“Um, how are you doing today?”

“Fine, go away.”

I considered beating a retreat but noticed his bandaged left foot sticking out from under the covers. The smell was incredibly bad, like road-kill on a smoldering Louisiana highway. Trying to breath out of my mouth I unwrapped the bandages to reveal a shriveled foot ending in five blackened, gangrenous talons.

“What do ya’ think, Doc?” he asked, “Are ya’ goin’ to cut ’em off?”

“Uh, that would be my guess, sir. Have you passed gas today?” I don’t think this was relevant but at orientation they had said that every surgical patient needed to be asked this so not having anything better to say, I thought I’d buy some time to collect my thoughts.

The rest of the exam pretty much followed that stellar beginning. I pretended to listen to his heart with my brand new stethoscope, pretended to listen to his complaints, and then excused myself to go see the next patient. The other two patients were pretty interchangeable with the first except one only had one leg and the other had gangrenous toes on both feet.

I was beginning to see a pattern, the first of many in my long medical education. Feet need blood or they die.

At about six AM the attending physician showed up and we fell into line behind him as he walked down the hall. He stopped at my first patient’s room and then he and the resident looked at me contemptuously and expectantly.

“Mr. Smith is a 45-year-old man with a history of poorly controlled diabetes and peripheral vascular disease,” I began.

“Never mind that crap,” snapped the attending, “Are his vitals stable and did he have a fever last night.”

I honestly didn’t know.

“Well, Student Doctor, don’t you think it would be nice to know a little bit about your patients before rounds?”

At which point I realized that this guy would probably have his ass kicked every day if he worked in any other place but an academic teaching hospital. This was another pattern I discovered that day, namely that medical schools select for assholes.

The rest of rounds were equally enjoyable. Finally the attending told me to “just shut up” and I followed in humiliated silence. My classmate didn’t do too much better.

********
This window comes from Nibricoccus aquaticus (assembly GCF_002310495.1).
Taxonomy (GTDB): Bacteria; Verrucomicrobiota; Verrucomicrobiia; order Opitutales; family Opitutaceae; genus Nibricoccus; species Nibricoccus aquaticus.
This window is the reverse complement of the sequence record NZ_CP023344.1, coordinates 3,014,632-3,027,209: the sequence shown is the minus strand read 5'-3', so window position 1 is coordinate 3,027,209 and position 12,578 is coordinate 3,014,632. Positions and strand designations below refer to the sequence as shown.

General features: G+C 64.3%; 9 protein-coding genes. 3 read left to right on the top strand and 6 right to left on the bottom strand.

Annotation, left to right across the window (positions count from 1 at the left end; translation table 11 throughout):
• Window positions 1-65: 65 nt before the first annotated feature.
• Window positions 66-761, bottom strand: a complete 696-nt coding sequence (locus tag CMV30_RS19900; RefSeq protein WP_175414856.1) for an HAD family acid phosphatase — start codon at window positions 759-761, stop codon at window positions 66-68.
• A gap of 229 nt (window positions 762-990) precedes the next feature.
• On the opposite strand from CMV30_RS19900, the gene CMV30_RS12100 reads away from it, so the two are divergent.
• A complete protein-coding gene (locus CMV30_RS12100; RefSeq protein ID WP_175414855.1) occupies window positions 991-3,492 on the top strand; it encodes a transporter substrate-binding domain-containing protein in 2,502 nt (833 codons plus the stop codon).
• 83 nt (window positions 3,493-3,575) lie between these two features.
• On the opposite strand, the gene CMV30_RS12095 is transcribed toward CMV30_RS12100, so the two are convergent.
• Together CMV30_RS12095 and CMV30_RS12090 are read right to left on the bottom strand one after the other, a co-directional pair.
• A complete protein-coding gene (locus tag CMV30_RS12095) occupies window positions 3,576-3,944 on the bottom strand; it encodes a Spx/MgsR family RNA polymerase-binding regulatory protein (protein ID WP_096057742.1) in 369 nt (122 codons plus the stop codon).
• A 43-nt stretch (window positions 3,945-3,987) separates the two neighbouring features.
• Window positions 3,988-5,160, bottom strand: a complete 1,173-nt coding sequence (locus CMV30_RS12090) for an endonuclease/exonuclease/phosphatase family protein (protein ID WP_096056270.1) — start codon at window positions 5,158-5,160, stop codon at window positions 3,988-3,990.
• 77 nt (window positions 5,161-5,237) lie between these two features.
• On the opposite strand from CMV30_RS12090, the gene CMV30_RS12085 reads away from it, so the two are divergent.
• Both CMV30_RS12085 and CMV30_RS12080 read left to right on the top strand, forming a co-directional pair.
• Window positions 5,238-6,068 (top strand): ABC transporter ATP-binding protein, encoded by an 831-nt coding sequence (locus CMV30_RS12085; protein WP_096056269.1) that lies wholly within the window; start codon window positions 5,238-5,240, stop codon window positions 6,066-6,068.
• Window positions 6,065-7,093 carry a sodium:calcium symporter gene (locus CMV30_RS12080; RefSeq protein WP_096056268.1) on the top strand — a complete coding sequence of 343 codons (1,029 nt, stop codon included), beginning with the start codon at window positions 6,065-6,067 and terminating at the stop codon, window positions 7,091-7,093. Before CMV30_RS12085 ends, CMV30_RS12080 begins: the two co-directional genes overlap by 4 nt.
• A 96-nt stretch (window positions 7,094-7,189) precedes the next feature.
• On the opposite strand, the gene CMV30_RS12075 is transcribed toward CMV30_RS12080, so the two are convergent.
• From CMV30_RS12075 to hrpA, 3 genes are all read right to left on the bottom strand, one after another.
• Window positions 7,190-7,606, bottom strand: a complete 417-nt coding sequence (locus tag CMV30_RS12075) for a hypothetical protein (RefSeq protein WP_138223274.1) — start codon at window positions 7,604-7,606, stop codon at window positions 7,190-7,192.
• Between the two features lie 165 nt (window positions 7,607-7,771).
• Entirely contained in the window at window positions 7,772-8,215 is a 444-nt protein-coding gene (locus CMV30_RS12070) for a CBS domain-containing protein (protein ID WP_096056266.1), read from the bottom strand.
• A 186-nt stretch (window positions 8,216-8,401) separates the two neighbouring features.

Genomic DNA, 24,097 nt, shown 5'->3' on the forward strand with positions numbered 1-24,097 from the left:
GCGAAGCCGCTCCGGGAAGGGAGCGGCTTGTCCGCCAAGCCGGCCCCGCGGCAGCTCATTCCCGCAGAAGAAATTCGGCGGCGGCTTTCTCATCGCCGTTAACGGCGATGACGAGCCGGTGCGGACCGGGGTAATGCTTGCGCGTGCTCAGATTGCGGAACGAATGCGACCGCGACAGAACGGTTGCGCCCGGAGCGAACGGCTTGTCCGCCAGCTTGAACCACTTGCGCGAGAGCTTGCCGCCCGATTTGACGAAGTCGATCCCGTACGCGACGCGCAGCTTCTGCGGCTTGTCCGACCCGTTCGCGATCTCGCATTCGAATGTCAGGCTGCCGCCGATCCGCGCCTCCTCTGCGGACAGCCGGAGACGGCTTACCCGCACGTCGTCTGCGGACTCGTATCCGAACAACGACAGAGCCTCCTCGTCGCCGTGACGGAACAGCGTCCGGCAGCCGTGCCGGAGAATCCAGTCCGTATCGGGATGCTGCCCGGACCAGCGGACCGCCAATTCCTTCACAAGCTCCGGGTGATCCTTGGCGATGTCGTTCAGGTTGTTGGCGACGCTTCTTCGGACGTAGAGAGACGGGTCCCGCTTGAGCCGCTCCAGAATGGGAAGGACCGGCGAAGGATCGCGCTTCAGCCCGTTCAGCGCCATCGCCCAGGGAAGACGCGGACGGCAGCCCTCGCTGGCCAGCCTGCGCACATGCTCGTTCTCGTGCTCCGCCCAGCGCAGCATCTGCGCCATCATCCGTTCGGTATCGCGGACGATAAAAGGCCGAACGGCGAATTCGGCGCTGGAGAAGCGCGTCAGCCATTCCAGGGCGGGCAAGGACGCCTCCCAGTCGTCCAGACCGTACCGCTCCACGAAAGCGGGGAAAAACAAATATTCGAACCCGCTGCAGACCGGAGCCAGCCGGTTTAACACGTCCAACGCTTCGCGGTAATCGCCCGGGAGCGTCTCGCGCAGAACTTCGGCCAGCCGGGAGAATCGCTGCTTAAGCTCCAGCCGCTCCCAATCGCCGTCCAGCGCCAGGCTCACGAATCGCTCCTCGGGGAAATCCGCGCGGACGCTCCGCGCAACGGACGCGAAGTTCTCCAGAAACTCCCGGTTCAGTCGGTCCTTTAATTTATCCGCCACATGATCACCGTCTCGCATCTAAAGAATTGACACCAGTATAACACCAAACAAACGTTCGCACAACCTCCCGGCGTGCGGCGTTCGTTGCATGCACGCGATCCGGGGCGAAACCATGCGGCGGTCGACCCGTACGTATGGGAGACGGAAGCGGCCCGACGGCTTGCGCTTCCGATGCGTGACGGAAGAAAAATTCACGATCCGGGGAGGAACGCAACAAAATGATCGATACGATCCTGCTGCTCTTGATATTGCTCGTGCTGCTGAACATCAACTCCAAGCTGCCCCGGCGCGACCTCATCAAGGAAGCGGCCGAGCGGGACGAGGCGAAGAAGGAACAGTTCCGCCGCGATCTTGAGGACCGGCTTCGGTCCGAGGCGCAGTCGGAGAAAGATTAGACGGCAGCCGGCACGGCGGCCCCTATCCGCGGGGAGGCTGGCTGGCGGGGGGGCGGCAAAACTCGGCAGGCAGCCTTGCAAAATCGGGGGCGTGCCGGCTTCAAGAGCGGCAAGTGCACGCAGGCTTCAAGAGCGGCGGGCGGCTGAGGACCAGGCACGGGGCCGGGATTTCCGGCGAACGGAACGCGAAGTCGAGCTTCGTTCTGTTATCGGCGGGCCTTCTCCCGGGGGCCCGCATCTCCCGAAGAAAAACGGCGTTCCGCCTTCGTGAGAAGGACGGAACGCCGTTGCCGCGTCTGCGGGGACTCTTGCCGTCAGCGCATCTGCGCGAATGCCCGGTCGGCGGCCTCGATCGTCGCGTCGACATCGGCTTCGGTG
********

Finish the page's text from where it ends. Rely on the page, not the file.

“The first case is at eight. Do you think you two can find the OR or do I need to draw you a map?” The resident clearly enjoyed our suffering. I noticed that the attending wasn’t too thrilled with him either.

“Man. This sucks,” said my classmate as we scrambled to write our notes, “I can’t believe we have a month of this shit.”

“Two years, my friend, two years.” The excitement of being a third-year medical student had lasted about ten minutes.

Surgery was awful. I contaminated myself twice while gowning and had to repeat the whole procedure to amuse the scrub nurse while we waited for the attending. “Next time get your own gloves and drop them on the sterile field,” said the circulating nurse. I don’t work for medical students.”

“Stand here, hold this,” was about the extent of the conversation for the entire four hour procedure except when I was asked some piece of medical trivia, the answer to which I invariably did not know. After a while the attending even got tired of that. He was pretty friendly with the nurses but I could tell they knew their place. The procedure was incredibly dull after the initial thrill of seeing somebody’s leg flayed. Harvesting a vein is pretty meticulous work but there’s really not that much to see. I fought to stay awake.

The rest of the day passed slowly. I tried to hide in the back of noon conference to avoid having to answer questions. This never works and I only later discovered that if you sit in the first row you almost never get pimped. More surgery in the afternoon followed by a repeat of morning rounds where I knew almost as little about my patients as I had in the morning. We finally got out of there at around seven. I was thankful not to have “trauma call” which we had every sixth day for the entire two months of surgery.

You’re supposed to study on your own for the Shelf exams but this is really hard to do during most of third year. Eventually you learn to carry around a little pocket review book and study a little here and there as time permits. But studying after a fourteen hour day with nothing to look forward to but more of the same was not very appealing at the time. Studying during first and second year is easy because it’s your only job. During third and fourth year (and residency) you have to study on top of having an incredibly strenuous and oftentimes humiliating job.

Third year got better. But not much.